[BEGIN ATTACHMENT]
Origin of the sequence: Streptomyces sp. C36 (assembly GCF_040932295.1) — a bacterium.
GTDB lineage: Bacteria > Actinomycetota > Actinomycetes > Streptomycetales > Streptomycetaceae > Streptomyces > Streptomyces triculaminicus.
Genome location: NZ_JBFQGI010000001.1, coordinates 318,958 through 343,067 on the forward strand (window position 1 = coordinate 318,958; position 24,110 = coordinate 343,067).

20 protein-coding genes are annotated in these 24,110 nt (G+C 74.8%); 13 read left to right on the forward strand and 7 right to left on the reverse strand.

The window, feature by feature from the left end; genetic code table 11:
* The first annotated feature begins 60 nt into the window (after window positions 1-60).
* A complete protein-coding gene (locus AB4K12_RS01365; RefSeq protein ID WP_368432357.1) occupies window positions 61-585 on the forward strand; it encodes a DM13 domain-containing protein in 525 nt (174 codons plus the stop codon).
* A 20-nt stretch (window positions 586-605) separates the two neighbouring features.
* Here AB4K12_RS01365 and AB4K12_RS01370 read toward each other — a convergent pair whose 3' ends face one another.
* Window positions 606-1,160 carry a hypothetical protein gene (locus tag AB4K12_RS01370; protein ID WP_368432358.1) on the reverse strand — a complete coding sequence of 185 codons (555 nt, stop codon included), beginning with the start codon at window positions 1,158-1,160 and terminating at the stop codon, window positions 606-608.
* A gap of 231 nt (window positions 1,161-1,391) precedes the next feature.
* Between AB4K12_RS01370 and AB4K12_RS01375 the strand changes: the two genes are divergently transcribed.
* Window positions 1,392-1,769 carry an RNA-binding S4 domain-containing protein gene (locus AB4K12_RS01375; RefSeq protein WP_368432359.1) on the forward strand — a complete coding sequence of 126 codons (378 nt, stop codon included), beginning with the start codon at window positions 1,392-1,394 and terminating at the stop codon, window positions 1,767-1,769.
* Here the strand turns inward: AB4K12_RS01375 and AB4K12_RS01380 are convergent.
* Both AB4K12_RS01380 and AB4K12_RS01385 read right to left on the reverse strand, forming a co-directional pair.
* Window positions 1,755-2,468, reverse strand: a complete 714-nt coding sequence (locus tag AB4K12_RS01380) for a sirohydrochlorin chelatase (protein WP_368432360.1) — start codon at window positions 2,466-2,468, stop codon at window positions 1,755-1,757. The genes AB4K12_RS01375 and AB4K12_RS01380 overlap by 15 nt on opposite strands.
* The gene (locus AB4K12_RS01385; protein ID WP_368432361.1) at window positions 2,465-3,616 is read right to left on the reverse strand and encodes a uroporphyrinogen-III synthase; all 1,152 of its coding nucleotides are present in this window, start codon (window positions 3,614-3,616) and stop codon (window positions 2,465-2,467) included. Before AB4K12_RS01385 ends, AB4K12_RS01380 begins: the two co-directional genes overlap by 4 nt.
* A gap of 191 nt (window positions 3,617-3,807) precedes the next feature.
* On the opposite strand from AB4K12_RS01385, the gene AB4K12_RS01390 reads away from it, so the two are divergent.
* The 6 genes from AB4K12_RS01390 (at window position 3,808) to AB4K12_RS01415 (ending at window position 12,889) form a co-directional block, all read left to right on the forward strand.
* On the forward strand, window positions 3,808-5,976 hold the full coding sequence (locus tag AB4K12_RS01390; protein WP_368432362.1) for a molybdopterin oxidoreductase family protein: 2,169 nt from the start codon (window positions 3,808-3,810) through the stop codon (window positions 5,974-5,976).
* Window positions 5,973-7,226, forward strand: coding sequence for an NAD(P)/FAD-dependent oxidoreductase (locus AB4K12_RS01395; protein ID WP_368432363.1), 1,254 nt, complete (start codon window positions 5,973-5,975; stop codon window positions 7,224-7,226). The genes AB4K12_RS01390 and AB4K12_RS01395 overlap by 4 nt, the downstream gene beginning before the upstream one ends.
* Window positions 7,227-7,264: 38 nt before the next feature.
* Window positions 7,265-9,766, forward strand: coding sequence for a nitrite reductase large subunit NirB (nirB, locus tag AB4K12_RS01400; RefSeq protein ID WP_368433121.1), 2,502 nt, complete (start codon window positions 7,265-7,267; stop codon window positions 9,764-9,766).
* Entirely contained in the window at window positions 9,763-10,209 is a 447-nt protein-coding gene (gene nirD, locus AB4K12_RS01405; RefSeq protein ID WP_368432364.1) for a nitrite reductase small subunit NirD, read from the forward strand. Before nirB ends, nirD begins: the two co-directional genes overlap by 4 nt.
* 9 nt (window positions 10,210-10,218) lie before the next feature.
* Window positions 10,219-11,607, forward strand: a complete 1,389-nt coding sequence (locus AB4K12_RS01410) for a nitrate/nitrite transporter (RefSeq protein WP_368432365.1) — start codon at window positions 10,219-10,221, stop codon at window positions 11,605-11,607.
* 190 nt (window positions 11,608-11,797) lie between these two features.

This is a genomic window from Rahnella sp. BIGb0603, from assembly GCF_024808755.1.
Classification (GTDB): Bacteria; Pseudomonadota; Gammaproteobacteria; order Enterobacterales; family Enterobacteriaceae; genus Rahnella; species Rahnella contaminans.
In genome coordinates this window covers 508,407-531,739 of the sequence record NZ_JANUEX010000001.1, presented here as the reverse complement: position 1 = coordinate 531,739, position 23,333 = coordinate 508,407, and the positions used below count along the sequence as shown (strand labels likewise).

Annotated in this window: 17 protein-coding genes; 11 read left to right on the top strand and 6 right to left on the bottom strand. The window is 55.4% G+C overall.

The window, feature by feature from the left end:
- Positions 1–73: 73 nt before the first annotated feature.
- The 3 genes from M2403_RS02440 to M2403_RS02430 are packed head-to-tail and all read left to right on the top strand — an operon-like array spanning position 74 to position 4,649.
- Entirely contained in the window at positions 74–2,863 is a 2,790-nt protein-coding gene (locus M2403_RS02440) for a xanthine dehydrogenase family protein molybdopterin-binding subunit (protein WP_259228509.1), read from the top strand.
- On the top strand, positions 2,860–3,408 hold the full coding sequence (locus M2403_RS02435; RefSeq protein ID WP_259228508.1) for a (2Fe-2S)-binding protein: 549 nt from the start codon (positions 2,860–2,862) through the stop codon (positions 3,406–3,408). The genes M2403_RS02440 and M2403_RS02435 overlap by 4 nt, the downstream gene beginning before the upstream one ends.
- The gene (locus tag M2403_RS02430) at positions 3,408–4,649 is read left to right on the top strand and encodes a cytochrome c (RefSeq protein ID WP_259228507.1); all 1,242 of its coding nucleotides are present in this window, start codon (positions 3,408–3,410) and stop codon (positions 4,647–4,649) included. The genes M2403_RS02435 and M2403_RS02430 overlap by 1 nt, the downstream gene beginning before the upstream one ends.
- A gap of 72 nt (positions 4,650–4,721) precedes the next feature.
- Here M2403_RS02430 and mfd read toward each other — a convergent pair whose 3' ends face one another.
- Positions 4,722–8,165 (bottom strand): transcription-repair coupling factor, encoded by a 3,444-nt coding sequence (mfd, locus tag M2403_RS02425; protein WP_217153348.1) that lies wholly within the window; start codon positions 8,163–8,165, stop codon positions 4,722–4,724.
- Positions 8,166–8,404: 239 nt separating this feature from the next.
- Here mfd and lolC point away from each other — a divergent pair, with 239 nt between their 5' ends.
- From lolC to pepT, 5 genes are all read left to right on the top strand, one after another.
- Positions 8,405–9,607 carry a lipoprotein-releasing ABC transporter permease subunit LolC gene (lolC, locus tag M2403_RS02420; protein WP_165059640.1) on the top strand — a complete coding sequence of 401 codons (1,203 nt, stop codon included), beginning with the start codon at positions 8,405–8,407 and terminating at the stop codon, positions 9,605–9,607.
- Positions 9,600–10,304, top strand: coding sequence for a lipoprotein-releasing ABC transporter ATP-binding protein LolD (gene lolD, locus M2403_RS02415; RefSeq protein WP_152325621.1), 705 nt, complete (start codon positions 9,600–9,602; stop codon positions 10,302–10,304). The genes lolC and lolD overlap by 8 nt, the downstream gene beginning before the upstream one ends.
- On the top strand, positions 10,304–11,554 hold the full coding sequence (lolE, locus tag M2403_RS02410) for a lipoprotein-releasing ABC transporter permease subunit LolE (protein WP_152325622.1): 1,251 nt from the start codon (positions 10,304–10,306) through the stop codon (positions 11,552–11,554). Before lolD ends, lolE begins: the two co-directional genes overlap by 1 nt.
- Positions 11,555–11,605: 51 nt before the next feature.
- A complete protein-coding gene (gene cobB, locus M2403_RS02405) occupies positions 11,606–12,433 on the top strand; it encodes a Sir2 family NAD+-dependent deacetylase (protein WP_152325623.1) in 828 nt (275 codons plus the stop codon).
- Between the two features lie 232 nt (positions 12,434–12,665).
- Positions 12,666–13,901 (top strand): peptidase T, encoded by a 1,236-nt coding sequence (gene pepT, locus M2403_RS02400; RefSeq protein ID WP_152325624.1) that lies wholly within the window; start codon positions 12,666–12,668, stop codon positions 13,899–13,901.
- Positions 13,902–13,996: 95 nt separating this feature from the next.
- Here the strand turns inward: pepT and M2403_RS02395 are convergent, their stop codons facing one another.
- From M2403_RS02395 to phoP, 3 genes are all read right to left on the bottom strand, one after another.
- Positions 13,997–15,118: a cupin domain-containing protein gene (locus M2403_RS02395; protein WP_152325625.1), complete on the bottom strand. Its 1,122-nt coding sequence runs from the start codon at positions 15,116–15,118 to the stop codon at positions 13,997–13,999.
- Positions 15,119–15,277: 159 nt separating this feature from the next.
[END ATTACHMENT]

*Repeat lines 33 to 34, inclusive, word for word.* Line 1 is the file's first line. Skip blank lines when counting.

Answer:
The window, feature by feature from the left end:
- Positions 1–73: 73 nt before the first annotated feature.